If you wish to dedicate your innate intelligence to studies, you will be considered pedantic. If you spend long hours at your dressing table, focused on employ- ing every method to be beautiful, you will immediately be called vain and silly. If you need, and love, to move or stroll, you will have the reputation of a dawdling and absent-minded character. If you welcome society into your parlors and are frequently seen in the theaters, a thousand more or less true gallant anecdotes will circulate about you.

If you love your children and spouse, and you cultivate a dark and laborious life from domestic sentiments and duties, there will always be someone who ascribes your voluntary solitude to a defect in character and looks. If you have nature for a stepmother and are lacking in beauty or appeal, for that unforgiveable crime alone you are already guilty, and any grace will be considered for you an affectation; dignity will be viewed as pretense, moderate showi- ness as propriety. Every virtue will diminish your merit, and every mole will be exaggerated to the point of a monstrous deformity.

Capurro: , For the source of the verses she cites, which repeat those of the epigraph, see note one. This bilingual edition includes twenty fairy tales and an introduction to Sicilian literature by the translator. In February , the play was presented as a dramatic reading at the Italian-American Writers Association. He is currently seeking a publisher for his transla- tion of Il Marchese di Roccaverdina in its entirety.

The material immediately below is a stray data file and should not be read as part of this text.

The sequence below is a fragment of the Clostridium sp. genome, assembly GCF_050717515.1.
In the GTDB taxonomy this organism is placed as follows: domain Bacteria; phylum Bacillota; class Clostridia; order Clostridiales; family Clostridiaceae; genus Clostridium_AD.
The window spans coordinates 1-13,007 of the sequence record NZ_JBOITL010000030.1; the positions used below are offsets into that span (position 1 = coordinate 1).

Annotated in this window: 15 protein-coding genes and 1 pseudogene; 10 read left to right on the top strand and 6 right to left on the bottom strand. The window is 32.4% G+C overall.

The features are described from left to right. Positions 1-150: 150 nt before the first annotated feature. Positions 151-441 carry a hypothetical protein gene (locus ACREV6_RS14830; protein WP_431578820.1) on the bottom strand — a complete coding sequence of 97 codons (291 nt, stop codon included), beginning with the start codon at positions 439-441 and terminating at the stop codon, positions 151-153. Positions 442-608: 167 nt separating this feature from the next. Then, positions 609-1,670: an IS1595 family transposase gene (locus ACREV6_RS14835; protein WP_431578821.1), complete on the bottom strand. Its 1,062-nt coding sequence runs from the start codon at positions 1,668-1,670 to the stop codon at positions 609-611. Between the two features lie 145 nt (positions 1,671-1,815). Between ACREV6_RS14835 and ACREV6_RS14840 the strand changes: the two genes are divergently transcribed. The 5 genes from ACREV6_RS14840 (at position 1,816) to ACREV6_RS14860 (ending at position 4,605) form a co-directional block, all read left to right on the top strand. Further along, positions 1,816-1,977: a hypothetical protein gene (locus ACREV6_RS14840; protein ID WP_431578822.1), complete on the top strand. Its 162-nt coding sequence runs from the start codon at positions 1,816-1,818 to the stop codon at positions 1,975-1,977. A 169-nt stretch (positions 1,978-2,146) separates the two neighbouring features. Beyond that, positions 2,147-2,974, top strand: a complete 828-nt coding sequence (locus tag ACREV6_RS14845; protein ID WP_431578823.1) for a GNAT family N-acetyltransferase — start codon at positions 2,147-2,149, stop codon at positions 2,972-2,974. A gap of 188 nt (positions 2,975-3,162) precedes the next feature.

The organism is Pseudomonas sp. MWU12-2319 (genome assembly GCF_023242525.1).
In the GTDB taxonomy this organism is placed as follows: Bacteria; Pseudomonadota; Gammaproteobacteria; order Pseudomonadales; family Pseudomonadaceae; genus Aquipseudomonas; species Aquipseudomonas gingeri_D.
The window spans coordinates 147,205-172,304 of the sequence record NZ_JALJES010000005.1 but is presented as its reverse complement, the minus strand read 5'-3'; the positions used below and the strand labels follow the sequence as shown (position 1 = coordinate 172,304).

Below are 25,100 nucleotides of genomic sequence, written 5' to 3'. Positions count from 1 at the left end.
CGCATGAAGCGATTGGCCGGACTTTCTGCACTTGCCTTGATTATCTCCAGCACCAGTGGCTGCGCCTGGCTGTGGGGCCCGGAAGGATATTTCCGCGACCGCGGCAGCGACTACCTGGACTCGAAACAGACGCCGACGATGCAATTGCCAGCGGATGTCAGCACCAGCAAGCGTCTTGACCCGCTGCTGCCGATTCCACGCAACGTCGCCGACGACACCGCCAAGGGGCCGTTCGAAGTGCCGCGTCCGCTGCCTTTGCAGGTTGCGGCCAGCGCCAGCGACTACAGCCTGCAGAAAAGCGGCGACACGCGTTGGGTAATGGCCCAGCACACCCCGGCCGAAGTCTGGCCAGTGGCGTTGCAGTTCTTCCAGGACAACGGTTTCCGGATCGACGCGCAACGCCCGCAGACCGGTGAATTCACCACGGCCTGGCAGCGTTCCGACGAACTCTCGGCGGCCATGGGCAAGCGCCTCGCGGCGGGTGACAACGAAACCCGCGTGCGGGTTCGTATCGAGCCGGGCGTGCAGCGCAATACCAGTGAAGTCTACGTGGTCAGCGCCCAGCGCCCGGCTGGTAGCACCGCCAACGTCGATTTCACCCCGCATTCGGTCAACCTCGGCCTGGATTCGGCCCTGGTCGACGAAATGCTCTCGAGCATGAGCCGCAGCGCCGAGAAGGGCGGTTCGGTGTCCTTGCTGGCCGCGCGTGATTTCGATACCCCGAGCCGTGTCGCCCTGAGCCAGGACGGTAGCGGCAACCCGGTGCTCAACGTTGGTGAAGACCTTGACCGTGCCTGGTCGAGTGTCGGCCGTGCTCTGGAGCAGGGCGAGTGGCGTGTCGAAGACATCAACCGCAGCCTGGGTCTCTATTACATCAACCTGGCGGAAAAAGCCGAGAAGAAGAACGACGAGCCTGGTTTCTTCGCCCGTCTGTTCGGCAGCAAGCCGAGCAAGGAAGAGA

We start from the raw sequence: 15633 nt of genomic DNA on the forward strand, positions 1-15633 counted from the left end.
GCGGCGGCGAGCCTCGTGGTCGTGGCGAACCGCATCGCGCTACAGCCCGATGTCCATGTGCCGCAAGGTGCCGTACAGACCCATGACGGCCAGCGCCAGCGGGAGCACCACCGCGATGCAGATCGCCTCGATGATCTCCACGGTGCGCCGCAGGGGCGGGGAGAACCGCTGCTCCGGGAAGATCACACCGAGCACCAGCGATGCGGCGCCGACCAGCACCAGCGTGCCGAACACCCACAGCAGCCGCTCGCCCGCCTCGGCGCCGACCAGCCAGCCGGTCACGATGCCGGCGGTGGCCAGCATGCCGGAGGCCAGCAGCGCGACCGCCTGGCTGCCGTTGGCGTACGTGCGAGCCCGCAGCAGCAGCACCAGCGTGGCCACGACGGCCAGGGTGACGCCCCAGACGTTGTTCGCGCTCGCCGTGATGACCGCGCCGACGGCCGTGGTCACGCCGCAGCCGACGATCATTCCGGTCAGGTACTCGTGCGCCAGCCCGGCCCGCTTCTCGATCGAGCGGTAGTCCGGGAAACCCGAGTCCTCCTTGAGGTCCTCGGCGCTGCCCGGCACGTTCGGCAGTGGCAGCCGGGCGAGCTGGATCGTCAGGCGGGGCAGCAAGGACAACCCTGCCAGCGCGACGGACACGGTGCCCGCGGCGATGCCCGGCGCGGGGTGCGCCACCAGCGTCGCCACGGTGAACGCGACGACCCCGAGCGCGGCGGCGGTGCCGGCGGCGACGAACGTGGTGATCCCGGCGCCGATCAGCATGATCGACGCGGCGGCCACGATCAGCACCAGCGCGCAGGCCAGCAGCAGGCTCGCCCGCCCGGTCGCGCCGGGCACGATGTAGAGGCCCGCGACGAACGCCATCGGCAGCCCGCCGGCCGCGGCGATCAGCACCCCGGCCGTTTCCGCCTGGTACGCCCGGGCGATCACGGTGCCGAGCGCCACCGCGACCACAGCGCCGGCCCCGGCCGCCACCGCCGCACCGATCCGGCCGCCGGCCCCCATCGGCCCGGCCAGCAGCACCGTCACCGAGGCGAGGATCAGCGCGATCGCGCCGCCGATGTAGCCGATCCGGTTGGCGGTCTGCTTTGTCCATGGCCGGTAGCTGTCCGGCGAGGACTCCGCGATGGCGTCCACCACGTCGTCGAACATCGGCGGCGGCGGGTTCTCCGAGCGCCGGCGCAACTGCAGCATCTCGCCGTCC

A compelling study of passion, murder, regret, guilt, and madness, Il Marchese ranks among the best European novels of the twentieth century. Shortly after the novel begins, we learn that the Marchese, the only child of a wealthy Sicilian family, had pursued a ten-year affair with Agrippina Solmo, his beautiful house maid. When pressed to take a wife from his own class, he marries Agrippina off to Rocco Criscione, the foreman of his country estate.

Not long after they wed, Rocco is murdered. An innocent man is convicted of the crime and sentenced to life imprisonment. Later, Agrippina marries a shep- herd and moves away. Chapter 19, which follows, opens with a vision of storm clouds that promise to end a long draught that has brought famine to eastern Sicily and that threatens the new wine cooperative at Mar- gitello in which Marchese has just invested. Le nuvole! Si sarebbero disperse? Che attendevano ormai per farsi avanti e dirompersi in pioggia?

Dense, nerastre, bianchicce agli orli, esse si distendevano, si avvolgevano, si allungavano, si confondevano insieme, formando un cupo velario sul il dei colli di Barrese. Ma nessuno rise con lui. They appeared in a long line, gathering one behind the other, rolling over one another; then they stopped. From the windows, from the balconies that faced Barrese, men, women, children stretched out their hands, invoking them, calling them as if they were living beings able to hear and understand. The clouds! The esplanade of the castle resembled an anthill overrun by people of every class running to observe them, as if they were some new and unknown spectacle.